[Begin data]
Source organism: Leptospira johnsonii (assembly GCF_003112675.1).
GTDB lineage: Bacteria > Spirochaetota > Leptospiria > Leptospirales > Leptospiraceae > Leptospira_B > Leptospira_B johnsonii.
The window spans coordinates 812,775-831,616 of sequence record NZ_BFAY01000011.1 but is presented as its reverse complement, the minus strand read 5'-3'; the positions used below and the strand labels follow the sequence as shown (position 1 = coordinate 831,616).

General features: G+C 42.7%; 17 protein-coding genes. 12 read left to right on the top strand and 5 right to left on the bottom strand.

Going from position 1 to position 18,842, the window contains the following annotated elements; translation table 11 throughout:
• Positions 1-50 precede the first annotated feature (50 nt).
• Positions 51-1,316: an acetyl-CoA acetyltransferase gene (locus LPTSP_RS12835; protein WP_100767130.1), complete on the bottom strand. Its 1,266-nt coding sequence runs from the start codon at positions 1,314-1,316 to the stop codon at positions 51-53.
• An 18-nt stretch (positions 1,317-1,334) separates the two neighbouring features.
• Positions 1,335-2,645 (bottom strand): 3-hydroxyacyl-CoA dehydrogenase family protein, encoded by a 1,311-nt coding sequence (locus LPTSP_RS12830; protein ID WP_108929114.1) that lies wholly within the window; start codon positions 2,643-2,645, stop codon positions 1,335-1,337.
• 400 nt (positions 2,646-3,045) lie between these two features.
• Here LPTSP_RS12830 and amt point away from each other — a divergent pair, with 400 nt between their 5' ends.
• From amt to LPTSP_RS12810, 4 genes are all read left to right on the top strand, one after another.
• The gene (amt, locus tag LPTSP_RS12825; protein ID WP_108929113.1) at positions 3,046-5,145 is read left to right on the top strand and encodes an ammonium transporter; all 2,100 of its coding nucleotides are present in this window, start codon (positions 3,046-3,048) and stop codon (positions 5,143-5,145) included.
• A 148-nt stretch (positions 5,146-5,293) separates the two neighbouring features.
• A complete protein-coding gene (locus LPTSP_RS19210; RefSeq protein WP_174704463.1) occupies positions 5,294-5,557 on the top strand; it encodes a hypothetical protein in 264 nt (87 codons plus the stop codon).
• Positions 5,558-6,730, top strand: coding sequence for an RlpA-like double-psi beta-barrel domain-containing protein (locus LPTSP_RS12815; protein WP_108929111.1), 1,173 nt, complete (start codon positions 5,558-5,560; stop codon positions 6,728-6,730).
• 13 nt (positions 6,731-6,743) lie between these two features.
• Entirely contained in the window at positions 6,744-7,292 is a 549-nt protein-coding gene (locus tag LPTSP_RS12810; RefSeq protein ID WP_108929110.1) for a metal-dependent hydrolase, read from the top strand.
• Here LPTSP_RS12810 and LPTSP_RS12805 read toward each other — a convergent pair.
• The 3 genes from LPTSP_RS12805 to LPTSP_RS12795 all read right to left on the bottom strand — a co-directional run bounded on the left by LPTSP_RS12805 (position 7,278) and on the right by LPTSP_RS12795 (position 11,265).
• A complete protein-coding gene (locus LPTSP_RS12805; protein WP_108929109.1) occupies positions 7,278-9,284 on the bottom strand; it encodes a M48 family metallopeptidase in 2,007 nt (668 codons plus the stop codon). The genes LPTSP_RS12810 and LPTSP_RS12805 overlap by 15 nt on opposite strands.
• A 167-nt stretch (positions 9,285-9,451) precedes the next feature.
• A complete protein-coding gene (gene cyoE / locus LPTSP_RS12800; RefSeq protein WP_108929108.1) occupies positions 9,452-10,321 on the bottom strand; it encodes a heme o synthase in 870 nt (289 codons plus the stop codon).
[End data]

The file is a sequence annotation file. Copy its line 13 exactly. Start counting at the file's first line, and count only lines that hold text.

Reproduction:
• The gene (amt, locus tag LPTSP_RS12825; protein ID WP_108929113.1) at positions 3,046-5,145 is read left to right on the top strand and encodes an ammonium transporter; all 2,100 of its coding nucleotides are present in this window, start codon (positions 3,046-3,048) and stop codon (positions 5,143-5,145) included.